For the origin of the name two main versions are presented. The first one talks about the great amount of people who would meet to celebrate the festival in honor of the Virgin of the Monserrate on September 8th, “an ‘anthill’ or hormiguero of people.” The second, to the topographic formation of the land that conforms it, made up of many hills that seem like the small knolls that ants form to live. Another version talks about the origin of the name of the town of “oromico” the indigenous word, which means “Gold River.” At present, the town of Hormigueros is directed and administered by the Honorable Mayor Pedro J. Figueroa, great Puerto Rican and defender of culture and native values.

From here, from the mother country of all, the heart of the west, Hormigueros and their honorable mayor invite all the Boricuas and Latin American residents in Chicago and bordering areas as well as to all the members of the Puerto Rican and Latin American diasporas in the United States, so that they meet in the 18th Celebration of the Puerto Rican festival “Bandera a Bandera” in the city of Chicago, on September 5, 2011. That day, the town of Hormigueros will bring to you the “best of our town”.

Carlos Quíles,

La Voz del Paseo Boricua

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<!–:en–>Don’t Ask, Don’t Tell, and Don’t Challenge Anything The national LGBTQ movement’s Politics of Exclusion<!–:–>

Posted on 25 February 2011 by alejandro

In the national pantheon of lesbian and gay history, President Obama will have a special place for
his accomplished effort to repeal the “Don’t Ask, Don’t Tell” (DADT) regulation in the United States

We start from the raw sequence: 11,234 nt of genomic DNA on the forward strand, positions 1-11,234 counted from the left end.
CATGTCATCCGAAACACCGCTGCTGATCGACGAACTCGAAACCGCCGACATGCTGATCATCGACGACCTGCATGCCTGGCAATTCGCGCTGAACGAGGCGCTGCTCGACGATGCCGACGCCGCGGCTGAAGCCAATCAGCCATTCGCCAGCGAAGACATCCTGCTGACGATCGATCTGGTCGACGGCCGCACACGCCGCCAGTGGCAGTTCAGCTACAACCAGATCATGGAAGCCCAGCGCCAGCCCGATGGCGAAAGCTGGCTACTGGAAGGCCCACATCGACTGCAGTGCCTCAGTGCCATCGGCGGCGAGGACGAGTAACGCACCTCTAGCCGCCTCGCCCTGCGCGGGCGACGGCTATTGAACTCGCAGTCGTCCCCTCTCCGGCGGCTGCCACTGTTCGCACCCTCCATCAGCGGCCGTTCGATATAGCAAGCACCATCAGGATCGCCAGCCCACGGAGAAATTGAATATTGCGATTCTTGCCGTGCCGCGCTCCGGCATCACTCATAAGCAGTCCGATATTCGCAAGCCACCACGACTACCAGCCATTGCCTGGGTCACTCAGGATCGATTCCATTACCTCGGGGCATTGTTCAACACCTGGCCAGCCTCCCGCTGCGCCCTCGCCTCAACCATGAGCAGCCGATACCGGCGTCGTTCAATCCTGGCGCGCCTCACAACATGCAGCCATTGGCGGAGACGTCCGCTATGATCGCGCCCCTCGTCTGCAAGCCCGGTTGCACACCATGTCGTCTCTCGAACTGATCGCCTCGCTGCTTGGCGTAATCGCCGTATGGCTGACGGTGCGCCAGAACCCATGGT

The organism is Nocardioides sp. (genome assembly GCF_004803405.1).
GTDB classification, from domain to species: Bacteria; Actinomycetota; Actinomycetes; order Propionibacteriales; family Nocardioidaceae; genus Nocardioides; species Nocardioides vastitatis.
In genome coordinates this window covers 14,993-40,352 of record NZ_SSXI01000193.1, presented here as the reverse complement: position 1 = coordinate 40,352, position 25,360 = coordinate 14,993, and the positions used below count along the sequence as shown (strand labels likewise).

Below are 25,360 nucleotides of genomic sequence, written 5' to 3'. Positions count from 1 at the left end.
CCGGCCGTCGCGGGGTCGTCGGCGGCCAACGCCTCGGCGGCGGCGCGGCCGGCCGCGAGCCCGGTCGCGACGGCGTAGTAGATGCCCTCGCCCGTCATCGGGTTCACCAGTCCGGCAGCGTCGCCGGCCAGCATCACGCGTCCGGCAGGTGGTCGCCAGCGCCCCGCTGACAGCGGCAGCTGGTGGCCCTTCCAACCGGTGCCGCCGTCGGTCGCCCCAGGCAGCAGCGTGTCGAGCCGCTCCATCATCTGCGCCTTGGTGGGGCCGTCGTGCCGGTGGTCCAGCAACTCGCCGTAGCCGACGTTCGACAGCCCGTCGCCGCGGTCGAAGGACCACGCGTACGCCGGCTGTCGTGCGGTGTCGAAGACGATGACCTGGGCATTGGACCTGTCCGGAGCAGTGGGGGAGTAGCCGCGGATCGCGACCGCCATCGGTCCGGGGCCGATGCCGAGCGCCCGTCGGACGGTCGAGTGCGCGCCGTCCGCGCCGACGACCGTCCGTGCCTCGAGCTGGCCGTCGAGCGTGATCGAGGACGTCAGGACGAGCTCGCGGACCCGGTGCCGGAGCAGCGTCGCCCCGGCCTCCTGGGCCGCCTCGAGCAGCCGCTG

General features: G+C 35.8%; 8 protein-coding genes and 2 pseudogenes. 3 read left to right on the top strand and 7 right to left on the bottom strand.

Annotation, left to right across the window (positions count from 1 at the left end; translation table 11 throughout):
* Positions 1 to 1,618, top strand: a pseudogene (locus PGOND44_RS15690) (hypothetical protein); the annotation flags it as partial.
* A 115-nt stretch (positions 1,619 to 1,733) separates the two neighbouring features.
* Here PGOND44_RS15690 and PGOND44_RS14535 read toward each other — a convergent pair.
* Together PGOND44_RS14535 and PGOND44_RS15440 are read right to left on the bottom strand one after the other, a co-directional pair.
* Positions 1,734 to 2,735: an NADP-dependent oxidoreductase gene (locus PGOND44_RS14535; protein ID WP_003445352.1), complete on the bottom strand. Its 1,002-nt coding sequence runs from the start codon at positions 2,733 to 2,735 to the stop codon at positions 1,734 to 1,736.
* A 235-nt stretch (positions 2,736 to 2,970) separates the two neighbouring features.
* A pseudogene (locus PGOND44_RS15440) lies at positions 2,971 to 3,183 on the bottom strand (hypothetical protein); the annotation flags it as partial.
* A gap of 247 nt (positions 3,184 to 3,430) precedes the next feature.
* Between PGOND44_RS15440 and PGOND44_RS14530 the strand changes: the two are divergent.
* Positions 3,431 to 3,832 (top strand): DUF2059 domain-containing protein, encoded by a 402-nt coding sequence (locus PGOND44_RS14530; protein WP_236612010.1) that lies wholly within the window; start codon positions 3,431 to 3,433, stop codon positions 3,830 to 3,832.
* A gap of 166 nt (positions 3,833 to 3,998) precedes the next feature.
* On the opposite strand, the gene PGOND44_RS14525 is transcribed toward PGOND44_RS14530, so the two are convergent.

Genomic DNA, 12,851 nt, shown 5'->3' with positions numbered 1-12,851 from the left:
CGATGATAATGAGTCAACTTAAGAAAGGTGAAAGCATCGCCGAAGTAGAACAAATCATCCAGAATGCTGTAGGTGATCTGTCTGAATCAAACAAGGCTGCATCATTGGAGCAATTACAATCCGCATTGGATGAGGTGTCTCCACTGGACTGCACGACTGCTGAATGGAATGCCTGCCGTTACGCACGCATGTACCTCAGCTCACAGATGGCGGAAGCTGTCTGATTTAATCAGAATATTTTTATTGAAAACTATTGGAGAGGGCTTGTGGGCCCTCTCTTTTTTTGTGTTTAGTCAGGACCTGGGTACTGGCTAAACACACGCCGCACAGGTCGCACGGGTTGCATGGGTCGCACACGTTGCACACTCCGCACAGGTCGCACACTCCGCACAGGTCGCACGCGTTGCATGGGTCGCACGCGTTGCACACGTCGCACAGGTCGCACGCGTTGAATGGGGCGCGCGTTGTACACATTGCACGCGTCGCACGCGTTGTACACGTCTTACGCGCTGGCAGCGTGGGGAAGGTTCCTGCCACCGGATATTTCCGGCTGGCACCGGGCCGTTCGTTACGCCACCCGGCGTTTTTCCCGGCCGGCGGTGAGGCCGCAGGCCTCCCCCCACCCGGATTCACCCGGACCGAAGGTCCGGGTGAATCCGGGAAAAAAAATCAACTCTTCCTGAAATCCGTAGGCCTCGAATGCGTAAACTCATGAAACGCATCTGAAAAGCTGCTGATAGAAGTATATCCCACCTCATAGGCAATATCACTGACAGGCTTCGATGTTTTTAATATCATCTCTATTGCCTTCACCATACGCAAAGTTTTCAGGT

military. DADT, a controversial measure since its inception seventeen years ago, officially allowed
lesbian, bisexual, and gay people to join the ranks of this country’s most revered institution, only if
they did not reveal their sexuality. On December 22, 2010, President Obama, after a majority vote in Congress four days earlier, finally signed into law the revocation of this discriminatory measure.

Many in the media and including friends and associates of mine understandably applauded this act for its human rights contribution and the potential momentum it could offer to a national LGBTQ movement. However, another message was also sent that day – one in which for some is an oversight, while for others is the crux of a malicious agenda: if LGBTQ people want any sort of recognition or civil rights, it is done by including ourselves into this society, not by challenging it. The end result will not be true societal transformation or liberation for LGBTQ people, but the promotion of politics of assimilation that do not represent or address the interests of much of the “community.”

It does not take a fool to recognize that DADT was unconstitutional, as ruled by California JudgeVirginia A. Phillips on October 12, 2010 in response to a lawsuit by the Log Cabin Republicans.

However, it would be too easy just to say that the military is discriminatory and should be more open and not inquire if we should be validating such an institution in the first place. There lays a problem.